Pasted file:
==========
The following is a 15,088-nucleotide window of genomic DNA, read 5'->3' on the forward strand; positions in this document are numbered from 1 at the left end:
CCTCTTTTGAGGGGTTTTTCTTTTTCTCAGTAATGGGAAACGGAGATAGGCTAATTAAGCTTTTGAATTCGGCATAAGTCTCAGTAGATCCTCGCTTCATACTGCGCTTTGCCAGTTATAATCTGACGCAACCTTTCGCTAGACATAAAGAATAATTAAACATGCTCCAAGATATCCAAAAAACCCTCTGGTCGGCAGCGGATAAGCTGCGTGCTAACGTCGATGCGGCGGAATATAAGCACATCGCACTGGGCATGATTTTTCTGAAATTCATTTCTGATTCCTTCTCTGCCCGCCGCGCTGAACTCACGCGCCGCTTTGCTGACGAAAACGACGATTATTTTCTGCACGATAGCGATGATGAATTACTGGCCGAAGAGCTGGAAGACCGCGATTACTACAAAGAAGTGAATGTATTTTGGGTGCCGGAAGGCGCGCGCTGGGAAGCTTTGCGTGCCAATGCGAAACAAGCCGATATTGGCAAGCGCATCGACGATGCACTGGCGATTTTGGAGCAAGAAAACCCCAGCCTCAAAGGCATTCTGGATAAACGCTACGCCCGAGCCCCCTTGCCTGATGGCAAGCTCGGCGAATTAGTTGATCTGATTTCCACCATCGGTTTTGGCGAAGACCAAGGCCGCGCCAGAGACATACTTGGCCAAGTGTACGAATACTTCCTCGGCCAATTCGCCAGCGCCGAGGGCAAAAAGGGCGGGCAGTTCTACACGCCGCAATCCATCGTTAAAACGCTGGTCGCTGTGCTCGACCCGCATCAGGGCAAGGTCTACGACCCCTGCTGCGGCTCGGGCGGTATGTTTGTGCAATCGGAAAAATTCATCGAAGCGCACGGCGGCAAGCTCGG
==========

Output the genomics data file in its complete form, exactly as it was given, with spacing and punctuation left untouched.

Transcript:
The following is a 15,088-nucleotide window of genomic DNA, read 5'->3' on the forward strand; positions in this document are numbered from 1 at the left end:
CCTCTTTTGAGGGGTTTTTCTTTTTCTCAGTAATGGGAAACGGAGATAGGCTAATTAAGCTTTTGAATTCGGCATAAGTCTCAGTAGATCCTCGCTTCATACTGCGCTTTGCCAGTTATAATCTGACGCAACCTTTCGCTAGACATAAAGAATAATTAAACATGCTCCAAGATATCCAAAAAACCCTCTGGTCGGCAGCGGATAAGCTGCGTGCTAACGTCGATGCGGCGGAATATAAGCACATCGCACTGGGCATGATTTTTCTGAAATTCATTTCTGATTCCTTCTCTGCCCGCCGCGCTGAACTCACGCGCCGCTTTGCTGACGAAAACGACGATTATTTTCTGCACGATAGCGATGATGAATTACTGGCCGAAGAGCTGGAAGACCGCGATTACTACAAAGAAGTGAATGTATTTTGGGTGCCGGAAGGCGCGCGCTGGGAAGCTTTGCGTGCCAATGCGAAACAAGCCGATATTGGCAAGCGCATCGACGATGCACTGGCGATTTTGGAGCAAGAAAACCCCAGCCTCAAAGGCATTCTGGATAAACGCTACGCCCGAGCCCCCTTGCCTGATGGCAAGCTCGGCGAATTAGTTGATCTGATTTCCACCATCGGTTTTGGCGAAGACCAAGGCCGCGCCAGAGACATACTTGGCCAAGTGTACGAATACTTCCTCGGCCAATTCGCCAGCGCCGAGGGCAAAAAGGGCGGGCAGTTCTACACGCCGCAATCCATCGTTAAAACGCTGGTCGCTGTGCTCGACCCGCATCAGGGCAAGGTCTACGACCCCTGCTGCGGCTCGGGCGGTATGTTTGTGCAATCGGAAAAATTCATCGAAGCGCACGGCGGCAAGCTCGG